Georgia consistently ranks “poorly in obesity and chronic disease statistics,” and a large segment of the population struggles to put food on their tables, says Jung Sun Lee, a University of Georgia foods and nutrition associate professor who leads a program aimed at combating these issues. Lee serves as principal investigator for UGA’s Supplemental Nutrition Assistance Program Education (SNAP-Ed).
“We have a great need for this type of program in the state of Georgia, and we have a capacity to meet that need. Food insecurity, people having problems getting the type and amount of food they need, exists in this nation, but it’s hidden and not many people think it’s actually happening,” Lee said.
The UGA SNAP-Ed program works to reverse the trend of obesity and chronic disease through a combination of in-person and online nutrition education classes, lessons to help early childhood educators provide healthier environments for students, and the promotion of healthy nutrition and behaviors through social marketing.
UGA Cooperative Extension program assistants provide free classes to Georgia residents in communities across the state. This in-person education program was created in 2015 and built on the Food Talk curriculum, originally developed by UGA Expanded Food and Nutrition Education Program (EFNEP) staff. The program has since added elements, including classes offered at farmers markets and a university-themed series called “Food Talk: Better U.”
Direct education is offered to low-income Georgians through group classes that cover topics like healthy eating habits, fighting obesity and the importance of leading a physically active lifestyle. Participants learn how to make healthy choices when dining out, how to adapt traditional Southern recipes to reduce sodium and increase vegetable servings, and how to plan meals and save money when food shopping.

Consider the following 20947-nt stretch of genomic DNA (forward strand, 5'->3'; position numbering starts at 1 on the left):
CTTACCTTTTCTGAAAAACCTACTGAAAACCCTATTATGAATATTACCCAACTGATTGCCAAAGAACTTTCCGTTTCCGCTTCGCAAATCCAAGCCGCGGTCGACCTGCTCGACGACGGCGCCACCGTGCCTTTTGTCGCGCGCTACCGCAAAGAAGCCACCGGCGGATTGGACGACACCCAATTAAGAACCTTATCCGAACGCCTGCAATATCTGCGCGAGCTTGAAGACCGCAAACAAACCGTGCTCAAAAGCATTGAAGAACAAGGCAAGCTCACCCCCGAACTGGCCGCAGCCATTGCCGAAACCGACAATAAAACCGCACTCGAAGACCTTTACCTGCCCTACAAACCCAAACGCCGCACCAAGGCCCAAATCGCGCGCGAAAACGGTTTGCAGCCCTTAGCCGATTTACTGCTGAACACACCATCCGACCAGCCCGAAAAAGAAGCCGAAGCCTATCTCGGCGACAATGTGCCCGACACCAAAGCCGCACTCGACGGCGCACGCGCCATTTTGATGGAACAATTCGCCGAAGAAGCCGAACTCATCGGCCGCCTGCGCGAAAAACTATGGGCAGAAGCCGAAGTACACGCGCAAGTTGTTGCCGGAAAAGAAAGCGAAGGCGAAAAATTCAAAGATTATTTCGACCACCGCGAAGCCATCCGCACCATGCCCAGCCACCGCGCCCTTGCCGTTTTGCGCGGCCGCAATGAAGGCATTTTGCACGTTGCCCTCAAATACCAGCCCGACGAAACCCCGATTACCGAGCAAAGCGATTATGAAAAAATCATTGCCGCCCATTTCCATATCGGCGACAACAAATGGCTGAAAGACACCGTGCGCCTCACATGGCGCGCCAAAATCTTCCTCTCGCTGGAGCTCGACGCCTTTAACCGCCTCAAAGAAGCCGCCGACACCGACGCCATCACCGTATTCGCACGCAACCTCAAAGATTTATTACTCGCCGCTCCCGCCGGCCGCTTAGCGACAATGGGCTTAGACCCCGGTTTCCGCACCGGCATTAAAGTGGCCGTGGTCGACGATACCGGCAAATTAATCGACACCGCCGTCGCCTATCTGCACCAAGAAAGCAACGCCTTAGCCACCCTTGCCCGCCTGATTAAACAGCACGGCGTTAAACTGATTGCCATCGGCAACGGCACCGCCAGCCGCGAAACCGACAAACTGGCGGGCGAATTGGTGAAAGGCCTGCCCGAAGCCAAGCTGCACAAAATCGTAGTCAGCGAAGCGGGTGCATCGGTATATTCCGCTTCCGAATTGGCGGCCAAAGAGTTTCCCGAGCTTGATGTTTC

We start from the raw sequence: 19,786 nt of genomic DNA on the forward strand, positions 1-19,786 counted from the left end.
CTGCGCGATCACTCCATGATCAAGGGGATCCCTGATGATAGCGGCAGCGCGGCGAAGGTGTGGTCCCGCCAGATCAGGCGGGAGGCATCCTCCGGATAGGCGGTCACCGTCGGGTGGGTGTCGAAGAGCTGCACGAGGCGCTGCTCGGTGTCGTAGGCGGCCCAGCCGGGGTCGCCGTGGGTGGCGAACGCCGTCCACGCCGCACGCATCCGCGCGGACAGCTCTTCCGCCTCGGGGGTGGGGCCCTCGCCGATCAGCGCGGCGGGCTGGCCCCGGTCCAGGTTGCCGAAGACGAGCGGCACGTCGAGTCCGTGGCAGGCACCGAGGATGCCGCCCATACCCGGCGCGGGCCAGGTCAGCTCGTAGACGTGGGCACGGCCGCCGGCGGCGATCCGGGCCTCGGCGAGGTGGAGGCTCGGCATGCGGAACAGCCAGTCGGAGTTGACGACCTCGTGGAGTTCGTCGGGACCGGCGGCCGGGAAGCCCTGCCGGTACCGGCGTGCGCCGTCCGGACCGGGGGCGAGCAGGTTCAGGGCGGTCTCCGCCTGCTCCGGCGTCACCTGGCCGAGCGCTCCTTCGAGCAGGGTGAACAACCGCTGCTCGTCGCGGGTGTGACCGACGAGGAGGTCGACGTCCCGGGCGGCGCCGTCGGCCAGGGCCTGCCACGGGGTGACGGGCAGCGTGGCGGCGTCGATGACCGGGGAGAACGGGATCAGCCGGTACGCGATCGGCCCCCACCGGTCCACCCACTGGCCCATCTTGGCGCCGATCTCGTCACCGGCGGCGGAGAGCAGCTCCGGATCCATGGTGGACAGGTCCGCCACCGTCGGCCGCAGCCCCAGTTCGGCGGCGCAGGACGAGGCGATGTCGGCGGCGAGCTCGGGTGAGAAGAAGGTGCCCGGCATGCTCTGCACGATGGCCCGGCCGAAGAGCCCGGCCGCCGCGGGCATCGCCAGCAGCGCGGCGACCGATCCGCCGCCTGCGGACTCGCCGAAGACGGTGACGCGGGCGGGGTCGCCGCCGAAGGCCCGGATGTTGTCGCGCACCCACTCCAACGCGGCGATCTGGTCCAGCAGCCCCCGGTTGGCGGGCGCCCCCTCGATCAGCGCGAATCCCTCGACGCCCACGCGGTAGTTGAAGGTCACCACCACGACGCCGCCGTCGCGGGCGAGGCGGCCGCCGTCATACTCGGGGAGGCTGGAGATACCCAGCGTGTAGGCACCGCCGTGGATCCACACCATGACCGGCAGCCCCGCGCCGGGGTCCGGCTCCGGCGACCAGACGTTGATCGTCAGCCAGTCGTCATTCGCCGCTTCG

Recipes are prepared in class and samples are served. Participants also receive educational extenders, such as cutting boards, measuring cups or a water bottle. A certificate is awarded to participants who successfully complete a series of classes.
To help bring the program to more Georgians, UGA SNAP-Ed also includes an online learning resource called “Food eTalk.” Also adapted from the Food Talk curriculum, Food eTalk offers interactive, online nutrition education courses and videos accessible from any web-connected device.
“The great thing about Food eTalk is that people can use it anywhere, at any time,” said Sarah Stotz, a dietitian who was closely involved in Food eTalk’s development.
In January, Edda Cotto-Rivera, a UGA Extension nutrition and health educator with more than 25 years of experience, was named coordinator of UGA SNAP-Ed. Previously she was the Family and Consumer Sciences agent in DeKalb County. Cotto-Rivera has worked to educate families about nutrition, healthy eating, cancer prevention, diabetes management, healthy homes and brain development, and she has done so in English and Spanish.
“As a young college student in Puerto Rico, I worked with an Extension agent teaching nutrition to families living in a rural area in the center of the island. I can say that my family has long ties to Extension, since my mom was a volunteer for the home economics club in my hometown,” she said. “Extension provides a unique opportunity to reach out to diverse audiences with research-based education. I hope my experience as a county Extension agent will help SNAP-Ed at UGA continue to thrive and serve our target audiences in the areas of nutrition, physical activity and obesity prevention.”
Last year, more than 1,500 low-income participants enrolled in face-to-face Food Talk programs and hundreds enrolled in online courses. Those interested in Food Talk group classes offered in Bartow, Clarke, Clayton, Coffee, DeKalb, Fulton and Gilmer counties should contact their local UGA Extension office. Visit the website at www.foodtalk.org to receive information about classes or how to enroll in the e-learning program.
Food Talk is funded by the U.S. Department of Agriculture’s Supplemental Nutrition Assistance Program (SNAP). To learn more about SNAP in Georgia or to apply for benefits, visit www.dfcs.dhs.georgia.gov/food-stamps or call 1-800-436-7442.
(Sharon Dowdy is a news editor with the University of Georgia College of Agricultural and Environmental Sciences.)
(Austin Childers coordinates UGA SNAP-Ed statewide social marketing efforts.)